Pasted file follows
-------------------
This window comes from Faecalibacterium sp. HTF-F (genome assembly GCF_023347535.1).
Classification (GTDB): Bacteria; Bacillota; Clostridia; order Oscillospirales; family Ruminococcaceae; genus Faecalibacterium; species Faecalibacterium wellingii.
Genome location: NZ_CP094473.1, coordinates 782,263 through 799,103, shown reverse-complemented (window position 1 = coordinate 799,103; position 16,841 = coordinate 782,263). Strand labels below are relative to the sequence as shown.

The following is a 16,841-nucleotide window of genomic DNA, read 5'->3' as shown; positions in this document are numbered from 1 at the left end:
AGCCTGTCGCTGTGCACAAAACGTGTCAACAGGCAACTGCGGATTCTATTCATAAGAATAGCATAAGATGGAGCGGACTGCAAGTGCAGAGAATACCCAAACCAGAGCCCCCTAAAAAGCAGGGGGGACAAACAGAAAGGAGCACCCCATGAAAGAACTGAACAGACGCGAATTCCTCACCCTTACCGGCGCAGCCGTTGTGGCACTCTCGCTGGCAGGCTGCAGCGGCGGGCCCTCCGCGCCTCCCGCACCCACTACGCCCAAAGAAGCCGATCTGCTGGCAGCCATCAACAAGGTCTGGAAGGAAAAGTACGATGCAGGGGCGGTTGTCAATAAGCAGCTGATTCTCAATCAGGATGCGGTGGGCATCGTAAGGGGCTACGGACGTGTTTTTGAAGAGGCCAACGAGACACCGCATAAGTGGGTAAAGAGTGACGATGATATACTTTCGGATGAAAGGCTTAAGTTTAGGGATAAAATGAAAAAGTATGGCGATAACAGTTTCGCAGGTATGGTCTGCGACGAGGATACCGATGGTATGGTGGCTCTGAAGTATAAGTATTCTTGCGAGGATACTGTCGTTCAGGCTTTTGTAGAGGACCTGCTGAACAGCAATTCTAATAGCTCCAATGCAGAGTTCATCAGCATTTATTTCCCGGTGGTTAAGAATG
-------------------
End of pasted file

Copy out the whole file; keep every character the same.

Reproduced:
This window comes from Faecalibacterium sp. HTF-F (genome assembly GCF_023347535.1).
Classification (GTDB): Bacteria; Bacillota; Clostridia; order Oscillospirales; family Ruminococcaceae; genus Faecalibacterium; species Faecalibacterium wellingii.
Genome location: NZ_CP094473.1, coordinates 782,263 through 799,103, shown reverse-complemented (window position 1 = coordinate 799,103; position 16,841 = coordinate 782,263). Strand labels below are relative to the sequence as shown.

The following is a 16,841-nucleotide window of genomic DNA, read 5'->3' as shown; positions in this document are numbered from 1 at the left end:
AGCCTGTCGCTGTGCACAAAACGTGTCAACAGGCAACTGCGGATTCTATTCATAAGAATAGCATAAGATGGAGCGGACTGCAAGTGCAGAGAATACCCAAACCAGAGCCCCCTAAAAAGCAGGGGGGACAAACAGAAAGGAGCACCCCATGAAAGAACTGAACAGACGCGAATTCCTCACCCTTACCGGCGCAGCCGTTGTGGCACTCTCGCTGGCAGGCTGCAGCGGCGGGCCCTCCGCGCCTCCCGCACCCACTACGCCCAAAGAAGCCGATCTGCTGGCAGCCATCAACAAGGTCTGGAAGGAAAAGTACGATGCAGGGGCGGTTGTCAATAAGCAGCTGATTCTCAATCAGGATGCGGTGGGCATCGTAAGGGGCTACGGACGTGTTTTTGAAGAGGCCAACGAGACACCGCATAAGTGGGTAAAGAGTGACGATGATATACTTTCGGATGAAAGGCTTAAGTTTAGGGATAAAATGAAAAAGTATGGCGATAACAGTTTCGCAGGTATGGTCTGCGACGAGGATACCGATGGTATGGTGGCTCTGAAGTATAAGTATTCTTGCGAGGATACTGTCGTTCAGGCTTTTGTAGAGGACCTGCTGAACAGCAATTCTAATAGCTCCAATGCAGAGTTCATCAGCATTTATTTCCCGGTGGTTAAGAATG